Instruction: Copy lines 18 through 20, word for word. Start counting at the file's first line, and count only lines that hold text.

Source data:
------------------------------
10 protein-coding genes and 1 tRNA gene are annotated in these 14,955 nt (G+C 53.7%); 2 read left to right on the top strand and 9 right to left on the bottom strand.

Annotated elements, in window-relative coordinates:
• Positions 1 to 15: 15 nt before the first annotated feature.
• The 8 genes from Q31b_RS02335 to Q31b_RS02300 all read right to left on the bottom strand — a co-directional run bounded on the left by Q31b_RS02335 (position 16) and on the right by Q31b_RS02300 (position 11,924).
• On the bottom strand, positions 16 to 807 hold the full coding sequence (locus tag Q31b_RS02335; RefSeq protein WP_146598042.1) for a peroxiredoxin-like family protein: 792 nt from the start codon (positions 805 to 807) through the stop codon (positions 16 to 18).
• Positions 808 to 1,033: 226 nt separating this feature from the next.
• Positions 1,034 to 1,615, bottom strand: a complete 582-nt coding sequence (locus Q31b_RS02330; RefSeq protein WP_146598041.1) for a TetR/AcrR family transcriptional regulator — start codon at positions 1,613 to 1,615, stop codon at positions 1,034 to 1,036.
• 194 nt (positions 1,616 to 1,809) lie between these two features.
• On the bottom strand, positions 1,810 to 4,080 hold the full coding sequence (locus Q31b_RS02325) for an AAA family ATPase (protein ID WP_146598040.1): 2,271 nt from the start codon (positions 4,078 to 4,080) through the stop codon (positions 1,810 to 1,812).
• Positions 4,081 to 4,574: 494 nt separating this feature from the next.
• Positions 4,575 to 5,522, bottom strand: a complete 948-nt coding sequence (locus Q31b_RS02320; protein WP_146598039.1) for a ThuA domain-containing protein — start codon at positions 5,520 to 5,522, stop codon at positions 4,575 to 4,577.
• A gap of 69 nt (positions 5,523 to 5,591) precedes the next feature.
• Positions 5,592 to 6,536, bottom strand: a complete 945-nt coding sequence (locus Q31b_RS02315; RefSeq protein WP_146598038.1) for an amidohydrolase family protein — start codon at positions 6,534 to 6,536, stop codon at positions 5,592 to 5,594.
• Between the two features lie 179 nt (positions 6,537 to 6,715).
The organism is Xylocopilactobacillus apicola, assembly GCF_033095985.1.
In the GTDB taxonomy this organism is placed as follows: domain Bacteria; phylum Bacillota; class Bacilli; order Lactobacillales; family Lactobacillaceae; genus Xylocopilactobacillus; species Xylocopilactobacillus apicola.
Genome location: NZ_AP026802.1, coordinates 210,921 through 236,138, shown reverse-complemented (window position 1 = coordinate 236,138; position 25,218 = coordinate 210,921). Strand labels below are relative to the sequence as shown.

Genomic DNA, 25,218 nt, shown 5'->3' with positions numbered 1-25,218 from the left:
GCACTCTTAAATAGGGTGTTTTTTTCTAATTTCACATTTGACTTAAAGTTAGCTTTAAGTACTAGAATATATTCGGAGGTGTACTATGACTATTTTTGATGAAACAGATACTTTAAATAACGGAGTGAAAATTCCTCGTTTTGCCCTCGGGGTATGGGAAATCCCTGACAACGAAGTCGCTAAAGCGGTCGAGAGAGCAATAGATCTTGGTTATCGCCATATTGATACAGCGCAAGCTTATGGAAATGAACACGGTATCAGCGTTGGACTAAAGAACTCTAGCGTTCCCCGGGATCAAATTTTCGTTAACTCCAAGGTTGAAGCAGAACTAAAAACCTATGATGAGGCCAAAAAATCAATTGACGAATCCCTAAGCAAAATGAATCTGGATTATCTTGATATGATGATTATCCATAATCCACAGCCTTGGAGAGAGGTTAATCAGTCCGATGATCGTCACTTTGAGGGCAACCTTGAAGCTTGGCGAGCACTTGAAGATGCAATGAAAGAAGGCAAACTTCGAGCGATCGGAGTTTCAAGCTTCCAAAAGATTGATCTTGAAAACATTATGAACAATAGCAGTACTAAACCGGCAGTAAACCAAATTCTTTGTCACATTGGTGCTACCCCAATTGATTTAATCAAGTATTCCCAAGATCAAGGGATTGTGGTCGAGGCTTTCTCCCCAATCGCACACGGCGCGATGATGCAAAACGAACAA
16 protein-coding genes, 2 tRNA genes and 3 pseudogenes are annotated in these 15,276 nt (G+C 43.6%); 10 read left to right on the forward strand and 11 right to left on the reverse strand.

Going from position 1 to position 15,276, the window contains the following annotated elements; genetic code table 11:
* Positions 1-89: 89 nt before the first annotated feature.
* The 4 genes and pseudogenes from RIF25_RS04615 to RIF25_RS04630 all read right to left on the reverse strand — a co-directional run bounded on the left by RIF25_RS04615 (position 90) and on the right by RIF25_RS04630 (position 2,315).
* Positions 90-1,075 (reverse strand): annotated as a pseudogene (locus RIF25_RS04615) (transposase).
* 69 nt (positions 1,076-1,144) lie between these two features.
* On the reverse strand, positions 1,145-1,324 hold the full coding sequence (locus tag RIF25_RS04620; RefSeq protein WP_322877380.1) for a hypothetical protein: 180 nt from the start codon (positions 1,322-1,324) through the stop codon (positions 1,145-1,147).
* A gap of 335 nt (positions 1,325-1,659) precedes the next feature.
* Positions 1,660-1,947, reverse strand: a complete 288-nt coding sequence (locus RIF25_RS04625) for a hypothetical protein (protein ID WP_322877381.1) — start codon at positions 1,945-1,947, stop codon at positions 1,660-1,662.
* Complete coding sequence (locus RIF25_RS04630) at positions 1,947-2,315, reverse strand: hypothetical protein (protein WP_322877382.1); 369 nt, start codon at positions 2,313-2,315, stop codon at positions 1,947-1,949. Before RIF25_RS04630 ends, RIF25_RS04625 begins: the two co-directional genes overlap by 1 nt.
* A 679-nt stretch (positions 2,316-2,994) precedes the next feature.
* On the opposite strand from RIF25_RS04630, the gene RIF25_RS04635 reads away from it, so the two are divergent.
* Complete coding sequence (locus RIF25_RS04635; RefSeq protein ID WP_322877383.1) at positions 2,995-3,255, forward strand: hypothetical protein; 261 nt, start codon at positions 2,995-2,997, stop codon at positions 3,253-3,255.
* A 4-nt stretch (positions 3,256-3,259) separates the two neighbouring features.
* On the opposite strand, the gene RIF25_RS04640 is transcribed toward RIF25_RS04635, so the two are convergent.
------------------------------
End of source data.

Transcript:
Genomic DNA, 25,218 nt, shown 5'->3' with positions numbered 1-25,218 from the left:
GCACTCTTAAATAGGGTGTTTTTTTCTAATTTCACATTTGACTTAAAGTTAGCTTTAAGTACTAGAATATATTCGGAGGTGTACTATGACTATTTTTGATGAAACAGATACTTTAAATAACGGAGTGAAAATTCCTCGTTTTGCCCTCGGGGTATGGGAAATCCCTGACAACGAAGTCGCTAAAGCGGTCGAGAGAGCAATAGATCTTGGTTATCGCCATATTGATACAGCGCAAGCTTATGGAAATGAACACGGTATCAGCGTTGGACTAAAGAACTCTAGCGTTCCCCGGGATCAAATTTTCGTTAACTCCAAGGTTGAAGCAGAACTAAAAACCTATGATGAGGCCAAAAAATCAATTGACGAATCCCTAAGCAAAATGAATCTGGATTATCTTGATATGATGATTATCCATAATCCACAGCCTTGGAGAGAGGTTAATCAGTCCGATGATCGTCACTTTGAGGGCAACCTTGAAGCTTGGCGAGCACTTGAAGATGCAATGAAAGAAGGCAAACTTCGAGCGATCGGAGTTTCAAGCTTCCAAAAGATTGATCTTGAAAACATTATGAACAATAGCAGTACTAAACCGGCAGTAAACCAAATTCTTTGTCACATTGGTGCTACCCCAATTGATTTAATCAAGTATTCCCAAGATCAAGGGATTGTGGTCGAGGCTTTCTCCCCAATCGCACACGGCGCGATGATGCAAAACGAACAA
16 protein-coding genes, 2 tRNA genes and 3 pseudogenes are annotated in these 15,276 nt (G+C 43.6%); 10 read left to right on the forward strand and 11 right to left on the reverse strand.